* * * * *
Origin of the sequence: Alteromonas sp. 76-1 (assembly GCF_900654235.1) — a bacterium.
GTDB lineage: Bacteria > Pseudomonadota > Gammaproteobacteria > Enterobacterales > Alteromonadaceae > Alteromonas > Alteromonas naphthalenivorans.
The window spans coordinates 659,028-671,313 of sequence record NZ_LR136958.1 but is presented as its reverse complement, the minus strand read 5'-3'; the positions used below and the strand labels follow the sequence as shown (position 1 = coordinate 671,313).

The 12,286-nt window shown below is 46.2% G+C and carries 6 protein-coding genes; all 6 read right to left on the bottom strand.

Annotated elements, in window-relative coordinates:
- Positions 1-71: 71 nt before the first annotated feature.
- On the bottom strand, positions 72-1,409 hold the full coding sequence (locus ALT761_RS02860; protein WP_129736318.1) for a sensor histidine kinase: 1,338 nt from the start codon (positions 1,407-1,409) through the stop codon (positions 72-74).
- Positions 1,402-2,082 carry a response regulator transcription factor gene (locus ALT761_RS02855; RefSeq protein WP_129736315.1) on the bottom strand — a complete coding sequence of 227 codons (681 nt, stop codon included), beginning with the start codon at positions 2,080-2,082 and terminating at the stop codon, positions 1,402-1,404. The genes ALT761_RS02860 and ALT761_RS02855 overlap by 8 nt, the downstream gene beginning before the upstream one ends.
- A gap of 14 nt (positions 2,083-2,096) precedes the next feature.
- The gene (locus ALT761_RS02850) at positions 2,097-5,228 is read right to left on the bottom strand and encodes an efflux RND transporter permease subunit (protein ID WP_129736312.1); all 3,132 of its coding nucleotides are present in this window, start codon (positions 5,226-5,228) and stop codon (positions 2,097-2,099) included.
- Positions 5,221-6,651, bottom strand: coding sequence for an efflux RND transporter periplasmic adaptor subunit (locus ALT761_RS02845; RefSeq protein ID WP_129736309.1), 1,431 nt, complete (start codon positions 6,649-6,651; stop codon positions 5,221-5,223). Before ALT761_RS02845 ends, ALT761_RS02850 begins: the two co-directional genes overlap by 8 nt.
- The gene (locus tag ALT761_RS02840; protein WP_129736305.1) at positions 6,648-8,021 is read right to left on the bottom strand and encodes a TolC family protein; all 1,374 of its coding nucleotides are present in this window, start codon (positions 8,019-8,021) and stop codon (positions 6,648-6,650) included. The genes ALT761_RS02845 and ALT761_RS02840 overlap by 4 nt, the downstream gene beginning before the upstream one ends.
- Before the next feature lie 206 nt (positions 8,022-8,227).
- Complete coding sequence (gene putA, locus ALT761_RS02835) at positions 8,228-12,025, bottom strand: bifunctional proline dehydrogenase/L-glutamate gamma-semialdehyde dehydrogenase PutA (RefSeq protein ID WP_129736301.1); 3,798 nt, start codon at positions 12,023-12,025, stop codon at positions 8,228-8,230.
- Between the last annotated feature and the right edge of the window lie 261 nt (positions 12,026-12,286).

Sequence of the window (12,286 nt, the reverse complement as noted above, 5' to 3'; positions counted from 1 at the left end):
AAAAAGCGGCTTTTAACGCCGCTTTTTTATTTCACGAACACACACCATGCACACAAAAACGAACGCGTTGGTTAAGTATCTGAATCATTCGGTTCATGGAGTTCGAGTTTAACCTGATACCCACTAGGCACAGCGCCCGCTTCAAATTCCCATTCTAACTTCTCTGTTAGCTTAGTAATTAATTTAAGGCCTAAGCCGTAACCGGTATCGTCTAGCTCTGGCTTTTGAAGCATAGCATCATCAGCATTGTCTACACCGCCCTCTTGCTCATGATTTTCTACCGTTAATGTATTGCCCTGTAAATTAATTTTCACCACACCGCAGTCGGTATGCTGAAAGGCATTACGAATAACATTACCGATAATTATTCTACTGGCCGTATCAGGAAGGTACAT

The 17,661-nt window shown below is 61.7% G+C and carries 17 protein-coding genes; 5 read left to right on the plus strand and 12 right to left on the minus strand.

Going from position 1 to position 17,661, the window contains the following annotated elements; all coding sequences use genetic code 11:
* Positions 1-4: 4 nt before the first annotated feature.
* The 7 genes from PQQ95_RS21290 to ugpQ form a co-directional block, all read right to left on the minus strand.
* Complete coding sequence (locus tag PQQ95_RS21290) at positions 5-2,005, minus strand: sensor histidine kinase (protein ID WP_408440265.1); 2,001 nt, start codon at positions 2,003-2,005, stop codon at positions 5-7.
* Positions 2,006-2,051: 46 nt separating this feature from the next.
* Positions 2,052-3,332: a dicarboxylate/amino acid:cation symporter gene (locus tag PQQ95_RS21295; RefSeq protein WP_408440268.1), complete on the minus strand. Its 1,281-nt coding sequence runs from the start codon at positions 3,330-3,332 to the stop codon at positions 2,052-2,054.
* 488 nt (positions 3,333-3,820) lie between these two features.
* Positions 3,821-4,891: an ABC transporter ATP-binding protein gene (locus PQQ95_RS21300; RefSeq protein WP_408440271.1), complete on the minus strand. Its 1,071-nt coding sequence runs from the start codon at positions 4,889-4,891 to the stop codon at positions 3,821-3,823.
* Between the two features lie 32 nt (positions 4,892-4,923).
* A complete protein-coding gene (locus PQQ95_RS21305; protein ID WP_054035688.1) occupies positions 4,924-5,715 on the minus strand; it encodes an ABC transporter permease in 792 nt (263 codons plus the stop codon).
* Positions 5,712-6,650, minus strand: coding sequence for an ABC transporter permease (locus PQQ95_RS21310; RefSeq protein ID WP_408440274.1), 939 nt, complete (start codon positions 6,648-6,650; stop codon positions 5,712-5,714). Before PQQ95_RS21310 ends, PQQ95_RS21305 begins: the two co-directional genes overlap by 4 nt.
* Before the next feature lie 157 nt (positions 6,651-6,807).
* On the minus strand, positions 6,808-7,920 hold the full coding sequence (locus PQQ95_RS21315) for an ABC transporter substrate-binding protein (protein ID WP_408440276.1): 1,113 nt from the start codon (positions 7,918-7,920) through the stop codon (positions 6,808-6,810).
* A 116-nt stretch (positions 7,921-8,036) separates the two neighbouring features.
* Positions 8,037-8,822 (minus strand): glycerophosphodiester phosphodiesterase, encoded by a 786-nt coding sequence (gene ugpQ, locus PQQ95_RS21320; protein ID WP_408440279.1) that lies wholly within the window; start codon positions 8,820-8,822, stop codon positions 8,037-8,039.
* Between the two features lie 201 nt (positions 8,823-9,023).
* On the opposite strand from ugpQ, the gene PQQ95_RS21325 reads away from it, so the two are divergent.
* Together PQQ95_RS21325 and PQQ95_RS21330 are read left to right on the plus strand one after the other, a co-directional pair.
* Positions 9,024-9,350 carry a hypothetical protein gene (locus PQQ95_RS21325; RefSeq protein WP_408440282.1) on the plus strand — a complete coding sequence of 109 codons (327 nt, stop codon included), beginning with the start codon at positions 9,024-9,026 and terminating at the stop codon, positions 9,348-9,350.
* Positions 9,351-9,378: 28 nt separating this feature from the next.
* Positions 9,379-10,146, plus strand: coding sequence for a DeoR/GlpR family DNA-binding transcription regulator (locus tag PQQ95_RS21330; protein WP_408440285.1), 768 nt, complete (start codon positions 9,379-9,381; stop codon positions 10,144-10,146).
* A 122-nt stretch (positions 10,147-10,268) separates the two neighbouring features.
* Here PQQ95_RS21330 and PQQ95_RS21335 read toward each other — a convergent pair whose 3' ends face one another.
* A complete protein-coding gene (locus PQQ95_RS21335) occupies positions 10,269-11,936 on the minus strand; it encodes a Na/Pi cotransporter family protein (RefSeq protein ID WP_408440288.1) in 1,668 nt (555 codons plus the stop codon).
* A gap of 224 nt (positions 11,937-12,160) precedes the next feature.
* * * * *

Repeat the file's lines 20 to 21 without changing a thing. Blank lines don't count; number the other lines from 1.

* Positions 1-4: 4 nt before the first annotated feature.
* The 7 genes from PQQ95_RS21290 to ugpQ form a co-directional block, all read right to left on the minus strand.